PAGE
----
Personal learning: Wrestling with technology and conceptual models

How I learn depends on the context of what I'm trying to learn.

Currently I'm working with Adobe Premier and learning to edit in that environment. My editing has been focused on simple editors that allow faculty and students to work freely or with little cost. Consequently the tools have been somewhat simpler. Learning to work with Premiere or other technologies often requires a vocabulary and a familiarity with procedures and ways to achieve certain goals. Without the basic knowledge of the language used, it's difficult to communicate or do research on what you're trying to achieve. Simply trying to pan and zoom or use what is now commonly called the Ken Burns effect in different editors can pose a problem if you don't know exactly how to find and present specific controls. In my case simply trying to turn on the keyframe tool to establish a starting and stopping position for scrolling to another area of an image in Pemiere presented a challenge. I was exactly in the area I needed to be in, but did not realize that I had to click a little clock like image to establish a position point or a keyframe. So for me, learning is both a joy and a painful process. The pain is experienced by all of us to some degree as we learn. This occurs when our conceptual models are challenged and we are trying to be change our current understanding of the world to a new vision and understanding of how something works.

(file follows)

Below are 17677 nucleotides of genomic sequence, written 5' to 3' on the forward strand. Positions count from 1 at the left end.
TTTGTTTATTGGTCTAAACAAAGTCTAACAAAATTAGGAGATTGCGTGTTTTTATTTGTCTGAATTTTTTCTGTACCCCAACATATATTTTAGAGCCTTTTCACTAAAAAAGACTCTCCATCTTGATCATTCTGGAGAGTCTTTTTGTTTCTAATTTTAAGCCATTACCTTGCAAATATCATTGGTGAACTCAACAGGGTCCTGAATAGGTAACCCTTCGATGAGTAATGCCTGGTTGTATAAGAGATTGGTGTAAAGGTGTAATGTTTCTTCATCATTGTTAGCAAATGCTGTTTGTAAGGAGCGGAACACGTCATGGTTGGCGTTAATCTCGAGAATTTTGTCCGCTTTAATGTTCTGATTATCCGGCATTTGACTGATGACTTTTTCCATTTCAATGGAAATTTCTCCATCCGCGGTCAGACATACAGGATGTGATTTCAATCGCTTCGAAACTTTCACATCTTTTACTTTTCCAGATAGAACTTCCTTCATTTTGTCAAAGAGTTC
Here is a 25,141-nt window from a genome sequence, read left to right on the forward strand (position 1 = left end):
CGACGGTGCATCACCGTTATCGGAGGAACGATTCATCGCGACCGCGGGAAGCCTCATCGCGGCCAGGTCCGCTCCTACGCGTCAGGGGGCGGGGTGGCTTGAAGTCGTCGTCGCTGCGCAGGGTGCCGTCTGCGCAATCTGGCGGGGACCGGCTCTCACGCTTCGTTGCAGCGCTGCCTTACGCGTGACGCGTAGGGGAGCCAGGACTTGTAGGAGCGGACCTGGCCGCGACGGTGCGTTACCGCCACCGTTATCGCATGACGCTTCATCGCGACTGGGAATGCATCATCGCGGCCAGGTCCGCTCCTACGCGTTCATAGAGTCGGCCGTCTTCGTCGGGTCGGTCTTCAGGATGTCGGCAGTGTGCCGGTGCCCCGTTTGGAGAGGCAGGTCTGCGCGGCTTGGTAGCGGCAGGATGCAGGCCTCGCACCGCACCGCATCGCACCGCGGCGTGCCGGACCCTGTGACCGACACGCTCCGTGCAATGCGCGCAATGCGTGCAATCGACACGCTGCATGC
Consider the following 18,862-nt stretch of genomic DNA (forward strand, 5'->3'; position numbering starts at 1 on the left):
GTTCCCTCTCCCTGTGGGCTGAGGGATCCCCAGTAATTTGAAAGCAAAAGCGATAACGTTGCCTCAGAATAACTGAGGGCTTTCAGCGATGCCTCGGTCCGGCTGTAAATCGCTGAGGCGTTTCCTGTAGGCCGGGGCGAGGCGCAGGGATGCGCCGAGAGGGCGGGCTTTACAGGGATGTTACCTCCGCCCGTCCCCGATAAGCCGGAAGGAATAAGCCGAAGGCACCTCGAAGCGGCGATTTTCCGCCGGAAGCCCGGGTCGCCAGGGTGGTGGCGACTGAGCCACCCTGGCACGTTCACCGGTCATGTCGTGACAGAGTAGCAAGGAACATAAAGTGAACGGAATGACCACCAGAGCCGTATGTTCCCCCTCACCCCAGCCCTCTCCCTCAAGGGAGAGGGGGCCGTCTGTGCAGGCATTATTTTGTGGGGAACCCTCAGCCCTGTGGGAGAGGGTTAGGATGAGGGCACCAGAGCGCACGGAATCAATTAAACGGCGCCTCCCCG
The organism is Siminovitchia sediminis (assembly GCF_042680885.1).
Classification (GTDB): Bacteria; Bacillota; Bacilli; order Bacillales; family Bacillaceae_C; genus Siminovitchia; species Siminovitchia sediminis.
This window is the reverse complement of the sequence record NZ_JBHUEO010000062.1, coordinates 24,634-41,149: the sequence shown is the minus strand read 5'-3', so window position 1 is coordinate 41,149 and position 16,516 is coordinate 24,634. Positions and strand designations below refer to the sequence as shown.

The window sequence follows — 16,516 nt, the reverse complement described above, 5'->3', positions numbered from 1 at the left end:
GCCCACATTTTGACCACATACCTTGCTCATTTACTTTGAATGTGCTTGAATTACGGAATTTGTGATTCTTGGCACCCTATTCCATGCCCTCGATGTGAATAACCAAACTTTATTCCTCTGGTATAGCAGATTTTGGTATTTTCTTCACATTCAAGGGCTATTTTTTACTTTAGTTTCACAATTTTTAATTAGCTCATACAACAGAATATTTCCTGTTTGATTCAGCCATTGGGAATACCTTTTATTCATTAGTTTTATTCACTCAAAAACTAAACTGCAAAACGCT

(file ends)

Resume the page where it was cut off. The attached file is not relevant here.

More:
Learning Through Focused Engagement: 3D Printing Revisited

There is nothing like a rush of creativity; when the mind is inspired by an idea and takes flight into multiple possibilities for new exploration and expression.

This morning I was engaged in a demonstration of 3-D printing and in scanning people (myself included) to be re-created in a three-dimensional plastic form. Conversation flowed from the technical to the inspirational and to discussions about potential interdisciplinary learning opportunities.

I am not new to 3-D imagery and I have been exposed to 3d printing at conferences and when my colleagues Jeff Nugent and Britt Watwood recently began to explore our new 3D printer. But today, when I actually focused on my own learning & engagement in the process, the muse began to dance. What previously seemed like insignificant creation of "toys", became a source of wonder.

This is a quick post just to share excitement about my own learning and my reflection on engagement. Right now, I'm blogging for the sake of getting myself into the practice of regularly sharing my learning. I'm quite sure much more will follow soon.